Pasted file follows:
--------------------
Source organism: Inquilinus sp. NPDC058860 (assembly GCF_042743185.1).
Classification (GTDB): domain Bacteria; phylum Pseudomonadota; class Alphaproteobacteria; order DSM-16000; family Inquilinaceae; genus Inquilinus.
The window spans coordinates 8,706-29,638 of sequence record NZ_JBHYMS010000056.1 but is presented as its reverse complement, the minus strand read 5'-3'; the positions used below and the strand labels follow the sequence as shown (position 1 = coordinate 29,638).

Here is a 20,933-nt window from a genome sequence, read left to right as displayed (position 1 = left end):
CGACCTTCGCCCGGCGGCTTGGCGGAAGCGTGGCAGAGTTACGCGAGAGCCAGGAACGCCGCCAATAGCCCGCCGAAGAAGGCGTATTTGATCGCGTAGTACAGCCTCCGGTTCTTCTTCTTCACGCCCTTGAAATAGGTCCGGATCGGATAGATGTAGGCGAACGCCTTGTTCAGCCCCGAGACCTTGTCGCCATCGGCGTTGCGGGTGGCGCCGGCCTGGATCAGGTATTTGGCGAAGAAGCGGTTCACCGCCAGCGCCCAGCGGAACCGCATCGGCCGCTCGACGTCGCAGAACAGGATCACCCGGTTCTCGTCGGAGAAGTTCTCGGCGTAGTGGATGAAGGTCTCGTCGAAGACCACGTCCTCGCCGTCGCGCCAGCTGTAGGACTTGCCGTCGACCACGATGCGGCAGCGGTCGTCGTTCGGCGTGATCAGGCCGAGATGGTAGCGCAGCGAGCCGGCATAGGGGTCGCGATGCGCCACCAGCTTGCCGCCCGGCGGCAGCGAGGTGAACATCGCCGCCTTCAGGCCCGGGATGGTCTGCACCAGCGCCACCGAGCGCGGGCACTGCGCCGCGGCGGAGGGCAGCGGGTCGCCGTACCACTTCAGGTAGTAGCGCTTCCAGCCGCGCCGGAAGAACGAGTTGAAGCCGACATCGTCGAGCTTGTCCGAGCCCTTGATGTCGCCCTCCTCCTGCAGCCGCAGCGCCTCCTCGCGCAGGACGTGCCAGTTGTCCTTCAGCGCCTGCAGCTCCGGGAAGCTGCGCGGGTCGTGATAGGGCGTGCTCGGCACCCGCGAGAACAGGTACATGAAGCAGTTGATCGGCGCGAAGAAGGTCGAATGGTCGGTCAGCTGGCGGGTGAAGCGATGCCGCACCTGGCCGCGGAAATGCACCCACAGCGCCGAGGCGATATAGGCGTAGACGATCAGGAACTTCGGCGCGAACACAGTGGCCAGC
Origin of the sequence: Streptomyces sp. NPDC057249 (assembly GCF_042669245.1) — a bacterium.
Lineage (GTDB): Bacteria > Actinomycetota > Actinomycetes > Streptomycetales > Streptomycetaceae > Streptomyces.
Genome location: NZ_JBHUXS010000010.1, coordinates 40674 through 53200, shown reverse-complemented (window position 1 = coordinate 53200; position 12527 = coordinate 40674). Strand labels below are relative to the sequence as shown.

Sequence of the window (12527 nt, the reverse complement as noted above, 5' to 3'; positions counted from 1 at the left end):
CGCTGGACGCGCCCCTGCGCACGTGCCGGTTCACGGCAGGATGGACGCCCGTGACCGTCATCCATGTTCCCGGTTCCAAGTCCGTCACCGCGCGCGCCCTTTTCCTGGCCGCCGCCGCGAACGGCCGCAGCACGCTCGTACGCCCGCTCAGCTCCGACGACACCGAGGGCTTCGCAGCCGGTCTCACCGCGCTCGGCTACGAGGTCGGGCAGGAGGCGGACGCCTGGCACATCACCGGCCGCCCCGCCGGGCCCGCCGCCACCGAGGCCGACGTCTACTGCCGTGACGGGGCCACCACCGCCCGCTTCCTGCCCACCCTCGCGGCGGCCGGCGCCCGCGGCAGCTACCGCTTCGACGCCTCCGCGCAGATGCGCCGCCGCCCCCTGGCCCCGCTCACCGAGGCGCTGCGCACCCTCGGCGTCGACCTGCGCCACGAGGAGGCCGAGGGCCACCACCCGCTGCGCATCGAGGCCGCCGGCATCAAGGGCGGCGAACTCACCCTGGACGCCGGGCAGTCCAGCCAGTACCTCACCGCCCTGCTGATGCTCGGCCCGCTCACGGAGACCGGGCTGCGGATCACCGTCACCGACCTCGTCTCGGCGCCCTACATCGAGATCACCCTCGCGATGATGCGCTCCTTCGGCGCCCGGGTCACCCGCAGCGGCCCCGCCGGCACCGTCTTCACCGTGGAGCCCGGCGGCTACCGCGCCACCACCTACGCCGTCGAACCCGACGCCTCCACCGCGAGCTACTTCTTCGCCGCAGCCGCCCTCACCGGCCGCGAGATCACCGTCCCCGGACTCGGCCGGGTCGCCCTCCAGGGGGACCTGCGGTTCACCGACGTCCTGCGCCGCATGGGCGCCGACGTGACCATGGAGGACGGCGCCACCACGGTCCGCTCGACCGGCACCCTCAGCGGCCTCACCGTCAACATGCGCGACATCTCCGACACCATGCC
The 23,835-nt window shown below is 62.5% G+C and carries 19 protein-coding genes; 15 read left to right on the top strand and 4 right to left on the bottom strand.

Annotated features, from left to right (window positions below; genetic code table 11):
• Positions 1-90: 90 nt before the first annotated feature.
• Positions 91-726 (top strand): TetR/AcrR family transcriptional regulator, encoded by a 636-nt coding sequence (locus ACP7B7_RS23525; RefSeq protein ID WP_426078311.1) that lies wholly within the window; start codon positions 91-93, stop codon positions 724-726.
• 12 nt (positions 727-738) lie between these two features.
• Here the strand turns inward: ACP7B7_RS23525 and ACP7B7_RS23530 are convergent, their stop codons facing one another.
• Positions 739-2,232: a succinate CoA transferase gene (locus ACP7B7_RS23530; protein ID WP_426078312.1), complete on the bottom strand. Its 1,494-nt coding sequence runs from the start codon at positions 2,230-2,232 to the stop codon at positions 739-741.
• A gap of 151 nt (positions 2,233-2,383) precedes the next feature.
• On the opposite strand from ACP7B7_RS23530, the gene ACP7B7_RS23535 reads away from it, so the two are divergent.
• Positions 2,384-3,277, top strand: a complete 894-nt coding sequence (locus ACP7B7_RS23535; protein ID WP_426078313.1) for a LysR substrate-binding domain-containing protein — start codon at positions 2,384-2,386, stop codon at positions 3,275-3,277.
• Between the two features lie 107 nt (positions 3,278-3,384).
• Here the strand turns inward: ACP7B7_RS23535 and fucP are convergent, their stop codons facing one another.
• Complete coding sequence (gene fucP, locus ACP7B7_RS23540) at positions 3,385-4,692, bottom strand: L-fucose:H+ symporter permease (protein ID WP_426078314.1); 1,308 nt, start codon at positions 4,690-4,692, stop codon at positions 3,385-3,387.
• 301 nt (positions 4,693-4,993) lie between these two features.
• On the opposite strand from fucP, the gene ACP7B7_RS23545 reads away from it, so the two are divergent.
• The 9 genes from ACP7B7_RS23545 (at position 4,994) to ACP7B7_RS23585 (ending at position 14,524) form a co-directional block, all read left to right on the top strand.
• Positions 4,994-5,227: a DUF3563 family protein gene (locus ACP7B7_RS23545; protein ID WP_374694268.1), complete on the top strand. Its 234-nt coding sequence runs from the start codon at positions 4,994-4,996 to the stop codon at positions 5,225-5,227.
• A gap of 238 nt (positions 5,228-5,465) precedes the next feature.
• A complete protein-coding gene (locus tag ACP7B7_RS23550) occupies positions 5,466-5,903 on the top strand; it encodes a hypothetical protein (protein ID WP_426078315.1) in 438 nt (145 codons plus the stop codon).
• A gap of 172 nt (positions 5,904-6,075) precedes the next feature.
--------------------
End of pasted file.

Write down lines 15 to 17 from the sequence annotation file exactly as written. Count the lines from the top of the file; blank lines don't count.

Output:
• 12 nt (positions 727-738) lie between these two features.
• Here the strand turns inward: ACP7B7_RS23525 and ACP7B7_RS23530 are convergent, their stop codons facing one another.
• Positions 739-2,232: a succinate CoA transferase gene (locus ACP7B7_RS23530; protein ID WP_426078312.1), complete on the bottom strand. Its 1,494-nt coding sequence runs from the start codon at positions 2,230-2,232 to the stop codon at positions 739-741.